Oscar season's bewildering kickoff

With warring sets of year-end indie awards on top of each other, who can keep track? We can! Here's who's in, out, hot and not at this very moment.

By Andrew O'Hehir

Executive Editor

Published December 4, 2008 11:44AM (EST)

Courtesy Sony Pictures Classics/Jory Sutton

Melissa Leo, looking more and more like a plausible Oscar nominee for her role in "Frozen River."

There's nothing organizers of the two indie-oriented year-end awards -- those would be IFP's Gotham Independent Film Awards and Film Independent's Spirit Awards -- hate worse than being perennially confused with each other. So that's exactly what I'm going to do. Given that the two organizations' transcontinental rivalry has resulted in a train wreck of competing press releases this week, I'm guessing that your average entertainment consumer is even more confused than I am, if that's possible.

Herewith, some clarity. The Spirit nominations were announced on Tuesday morning in Los Angeles (with the awards ceremony to be held, as usual, on Santa Monica Beach one night before the Oscars). Then, on Tuesday night, the Gothams -- traditionally the kickoff event of awards season -- actually held their ceremony in New York.

Here's what you need to know about how the various categories shake out in both awards, and how this may or may not be shaping the contours of the Oscar race:

Best feature: The Gotham goes to "Frozen River," writer-director Courtney Hunt's Sundance prizewinner about an unlikely pair of moms who become human smugglers along the New York-Quebec border. "Frozen River" is also Spirit-nominated in this category, alongside Lance Hammer's "Ballast," Jonathan Demme's comeback vehicle "Rachel Getting Married," Kelly Reichardt's indie-girl mini-odyssey "Wendy and Lucy" and Darren Aronofsky's "The Wrestler."

Meaning what, exactly? "Frozen River" continues to pile up prizes and despite its modest box-office returns now becomes visible as a possible Oscar candidate, especially for Melissa Leo's remarkable lead performance (on which, see below). It's certainly a surprise not to see "The Visitor" or "Synecdoche, New York" among the Spirit nominees. "Rachel Getting Married" and "The Wrestler" remain in the Oscar picture, most likely for acting prizes. "Ballast," a lovely film about which I had strongly mixed feelings, is feeling major love from the cinema cognoscenti, but it's just too marginal a picture to be in the Oscar mix. (Total gross to date is still under $100,000.)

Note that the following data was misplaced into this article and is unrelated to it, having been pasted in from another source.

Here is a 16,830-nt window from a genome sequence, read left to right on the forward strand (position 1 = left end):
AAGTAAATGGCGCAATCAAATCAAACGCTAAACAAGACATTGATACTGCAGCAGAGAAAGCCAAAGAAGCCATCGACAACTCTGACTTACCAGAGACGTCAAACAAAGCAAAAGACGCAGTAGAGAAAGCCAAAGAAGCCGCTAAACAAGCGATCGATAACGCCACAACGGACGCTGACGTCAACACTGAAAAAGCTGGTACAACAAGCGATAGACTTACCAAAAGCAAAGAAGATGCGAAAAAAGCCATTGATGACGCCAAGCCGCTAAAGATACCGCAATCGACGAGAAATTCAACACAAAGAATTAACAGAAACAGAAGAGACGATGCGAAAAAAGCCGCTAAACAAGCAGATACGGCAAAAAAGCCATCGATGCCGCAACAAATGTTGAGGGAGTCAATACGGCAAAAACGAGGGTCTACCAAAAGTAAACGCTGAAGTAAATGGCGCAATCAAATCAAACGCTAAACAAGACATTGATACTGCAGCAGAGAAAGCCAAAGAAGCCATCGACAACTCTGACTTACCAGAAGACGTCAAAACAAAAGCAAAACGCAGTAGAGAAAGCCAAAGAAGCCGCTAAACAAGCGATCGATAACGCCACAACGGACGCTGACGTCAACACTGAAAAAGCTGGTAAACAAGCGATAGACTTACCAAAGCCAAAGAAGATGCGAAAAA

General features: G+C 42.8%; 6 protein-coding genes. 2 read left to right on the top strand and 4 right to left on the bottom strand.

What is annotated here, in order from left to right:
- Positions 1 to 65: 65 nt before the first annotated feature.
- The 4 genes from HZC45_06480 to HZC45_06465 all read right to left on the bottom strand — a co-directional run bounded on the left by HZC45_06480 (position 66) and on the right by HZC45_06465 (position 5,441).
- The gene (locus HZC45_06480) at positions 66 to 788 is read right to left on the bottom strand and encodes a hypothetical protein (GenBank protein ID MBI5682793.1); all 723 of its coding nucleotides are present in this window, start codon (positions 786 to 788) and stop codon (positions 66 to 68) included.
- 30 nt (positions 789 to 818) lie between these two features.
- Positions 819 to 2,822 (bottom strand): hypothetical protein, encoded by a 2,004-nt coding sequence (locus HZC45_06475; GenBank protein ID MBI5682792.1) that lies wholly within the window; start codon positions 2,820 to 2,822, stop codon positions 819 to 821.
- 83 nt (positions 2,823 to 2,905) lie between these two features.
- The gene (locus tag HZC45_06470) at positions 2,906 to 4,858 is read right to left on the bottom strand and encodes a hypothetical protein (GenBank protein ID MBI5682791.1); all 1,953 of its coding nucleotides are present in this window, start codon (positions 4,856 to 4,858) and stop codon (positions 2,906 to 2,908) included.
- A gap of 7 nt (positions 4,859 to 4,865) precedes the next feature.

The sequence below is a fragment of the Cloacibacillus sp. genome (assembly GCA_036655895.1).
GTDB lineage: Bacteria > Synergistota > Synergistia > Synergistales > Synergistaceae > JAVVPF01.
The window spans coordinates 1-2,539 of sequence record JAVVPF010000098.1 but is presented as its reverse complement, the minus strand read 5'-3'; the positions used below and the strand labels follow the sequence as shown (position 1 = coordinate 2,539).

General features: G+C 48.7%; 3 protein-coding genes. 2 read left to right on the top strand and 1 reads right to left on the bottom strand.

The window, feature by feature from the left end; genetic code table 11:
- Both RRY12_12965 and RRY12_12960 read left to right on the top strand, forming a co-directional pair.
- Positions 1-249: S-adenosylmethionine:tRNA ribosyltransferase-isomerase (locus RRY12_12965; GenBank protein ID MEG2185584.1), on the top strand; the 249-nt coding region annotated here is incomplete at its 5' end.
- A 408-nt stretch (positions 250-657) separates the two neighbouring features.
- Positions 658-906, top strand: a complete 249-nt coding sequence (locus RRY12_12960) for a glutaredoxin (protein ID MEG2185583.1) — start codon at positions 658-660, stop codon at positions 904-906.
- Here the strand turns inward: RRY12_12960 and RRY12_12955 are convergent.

Best director: The Gothams don't exactly have this category. The Spirit nominees are Ramin Bahrani for "Chop Shop" (quite possibly my favorite American film of the year), Demme for "Rachel Getting Married," Hammer for "Ballast," Hunt for "Frozen River" and Tom McCarthy for "The Visitor."

Meaning what, exactly? It's a strong group of filmmakers, even given my reservations about some of the actual movies. From this list, only Demme strikes me as a strong Oscar possibility; the Academy loves comeback stories. I'm grateful to see Bahrani here, as his tremendous little New York-neorealist picture got only one nomination (and no awards) from the Gothams. Look for Hunt to pile up more hardware on Spirit Awards night, but I don't actually see an Oscar nom in her future.

Best actress: The Gothams gives just one acting prize, the breakthrough actor award, which generally means either a debut performance or a first starring role. This year's prize went to Melissa Leo for "Frozen River." She was also nominated in the Spirits' female lead category, along with Summer Bishil for "Towelhead," Anne Hathaway for "Rachel Getting Married," Tarra Riggs for "Ballast" and Michelle Williams for "Wendy and Lucy."

Meaning what, exactly? Oscar nods for Leo and Hathaway are starting to feel more likely than not. Williams is absolutely terrific as the stranded hipster drifter of "Wendy and Lucy," and could provide the Academy with one of those what-the-hell choices. Like everyone else in "Ballast," Riggs is a nonprofessional actor whose performance is difficult to evaluate in conventional terms.

Best actor: The Spirit nods go to Javier Bardem for "Vicky Cristina Barcelona," Richard Jenkins for "The Visitor," Sean Penn for "Milk," Jeremy Renner for "The Hurt Locker" and Mickey Rourke for "The Wrestler."

Meaning what, exactly? A list with three, maybe four, plausible Oscar nominees and a total out-of-nowhere surprise. I had to look up "The Hurt Locker" on IMDB before recognizing it as Kathryn Bigelow's Iraq war movie, which played at the Venice and Toronto festivals but has no United States release date. Penn will probably grab this prize, but he'd better not spill Vichysoisse on his tux, because he's going to need it again the following night.

Best supporting actress: Spirit nominees are Penélope Cruz for "Vicky Cristina Barcelona," Rosemarie DeWitt for "Rachel Getting Married," Rosie Perez for "The Take," Misty Upham for "Frozen River" and Debra Winger for "Rachel Getting Married."

Meaning what, exactly? I'm not convinced about this many acting nods for Demme's film, which was tepid at the box office, but someone from that movie's female ensemble, most likely DeWitt, will be a supporting-actress Oscar nominee. Cruz stole all her scenes in "Vicky Cristina," but where's Rebecca Hall, who almost single-handedly made the film possess something close to substance?